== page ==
Reports & News

Tue - 11 Jun 2019 - 05:59 PM ،،،

NRC


 Violence in Yemen continued unabated in the six months following the landmark Stockholm Agreement, with tens of thousands of people newly displaced, more children losing their lives to mines, and key supply routes shut down.

“The Stockholm Agreement remains nothing but ink on paper if warring parties and their backers do not act now,” warned Mohamed Abdi, the Norwegian Refugee Council’s Yemen Country Director. “Yemen’s best chance of stopping hunger and ending the 4-year conflict risks fizzling into another failed peace attempt, despite the recent troop withdrawals from Hodeidah ports.”

The Stockholm Agreement was signed on 13 December 2018, and offered the brightest glimmer of hope for millions of Yemenis on the verge of starvation. But its implementation has fallen woefully short of expectations.

Displacement continued unabated over the past five months, with over 255,000 people forced to flee their homes, according to the International Organisation for Migration.

Hodeidah – home to the battleground port at the centre of the deal – witnessed the largest number of people displaced in the past four years. Over 26,000 people were made homeless since the signing of the agreement.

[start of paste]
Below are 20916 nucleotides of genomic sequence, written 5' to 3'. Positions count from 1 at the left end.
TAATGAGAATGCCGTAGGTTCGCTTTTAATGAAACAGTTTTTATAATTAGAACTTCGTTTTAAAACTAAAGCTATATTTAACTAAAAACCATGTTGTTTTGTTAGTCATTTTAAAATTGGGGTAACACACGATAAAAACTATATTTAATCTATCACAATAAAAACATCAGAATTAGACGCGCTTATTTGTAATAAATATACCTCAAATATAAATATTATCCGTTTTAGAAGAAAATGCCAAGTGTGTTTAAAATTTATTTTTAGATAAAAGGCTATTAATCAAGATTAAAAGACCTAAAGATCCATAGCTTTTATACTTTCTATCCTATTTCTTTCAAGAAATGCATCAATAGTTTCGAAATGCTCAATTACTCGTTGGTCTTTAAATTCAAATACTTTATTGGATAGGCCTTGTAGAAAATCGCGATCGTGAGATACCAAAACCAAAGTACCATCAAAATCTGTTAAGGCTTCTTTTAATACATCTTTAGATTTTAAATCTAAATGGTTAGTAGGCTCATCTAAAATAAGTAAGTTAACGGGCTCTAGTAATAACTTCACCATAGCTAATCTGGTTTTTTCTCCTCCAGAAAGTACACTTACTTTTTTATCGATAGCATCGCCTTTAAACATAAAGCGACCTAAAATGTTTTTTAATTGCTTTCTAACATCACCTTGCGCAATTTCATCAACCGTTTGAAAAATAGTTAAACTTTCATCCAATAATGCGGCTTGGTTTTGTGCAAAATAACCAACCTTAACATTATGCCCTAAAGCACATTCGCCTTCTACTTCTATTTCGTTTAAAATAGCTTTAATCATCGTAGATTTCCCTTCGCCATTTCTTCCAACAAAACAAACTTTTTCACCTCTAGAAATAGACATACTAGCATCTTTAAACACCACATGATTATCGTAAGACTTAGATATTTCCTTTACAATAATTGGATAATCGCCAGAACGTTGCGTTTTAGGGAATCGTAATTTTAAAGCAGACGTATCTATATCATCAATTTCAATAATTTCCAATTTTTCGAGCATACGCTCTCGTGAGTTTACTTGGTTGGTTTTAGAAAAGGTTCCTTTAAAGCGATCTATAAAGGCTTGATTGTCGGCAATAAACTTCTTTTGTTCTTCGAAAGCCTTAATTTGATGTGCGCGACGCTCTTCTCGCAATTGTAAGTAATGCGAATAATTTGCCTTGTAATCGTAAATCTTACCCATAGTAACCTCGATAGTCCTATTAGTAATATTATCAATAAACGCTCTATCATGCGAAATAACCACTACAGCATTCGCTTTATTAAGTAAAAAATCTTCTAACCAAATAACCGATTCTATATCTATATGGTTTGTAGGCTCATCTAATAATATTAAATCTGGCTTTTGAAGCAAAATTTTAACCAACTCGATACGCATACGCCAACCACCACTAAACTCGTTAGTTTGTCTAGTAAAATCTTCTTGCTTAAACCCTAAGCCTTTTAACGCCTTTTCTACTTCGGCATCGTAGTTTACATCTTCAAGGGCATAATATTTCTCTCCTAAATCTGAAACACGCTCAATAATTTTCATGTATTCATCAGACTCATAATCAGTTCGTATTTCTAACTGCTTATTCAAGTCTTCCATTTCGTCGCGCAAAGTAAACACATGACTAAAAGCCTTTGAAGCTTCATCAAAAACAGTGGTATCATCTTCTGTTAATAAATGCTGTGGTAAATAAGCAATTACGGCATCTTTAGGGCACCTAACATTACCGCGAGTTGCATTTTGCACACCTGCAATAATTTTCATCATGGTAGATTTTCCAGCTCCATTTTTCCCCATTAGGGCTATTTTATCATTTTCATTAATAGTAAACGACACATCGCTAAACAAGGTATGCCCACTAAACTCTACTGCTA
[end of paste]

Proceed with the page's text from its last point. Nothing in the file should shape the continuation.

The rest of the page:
In the first five months since the deal was signed the average daily civilian casualty toll increased by a third across the country.Over 1,750 civilian casualties were reported across Yemen, including over 500 fatalities*. In Hodeidah, despite civilian casualties dropping overall, the area continued to see the highest rate in the country, making up a quarter of nationwide civilian casualties.

More than three times the number of civilians were killed or injured by small arms fire in the five months after the ceasefire than the same period preceding it. Civilians are twice as likely to be hurt or killed by landmines now than they were before the deal - particularly children. Thirty-four children were wounded or killed by landmines in the five months before the agreement; that number has more than doubled to 80 in the same period after.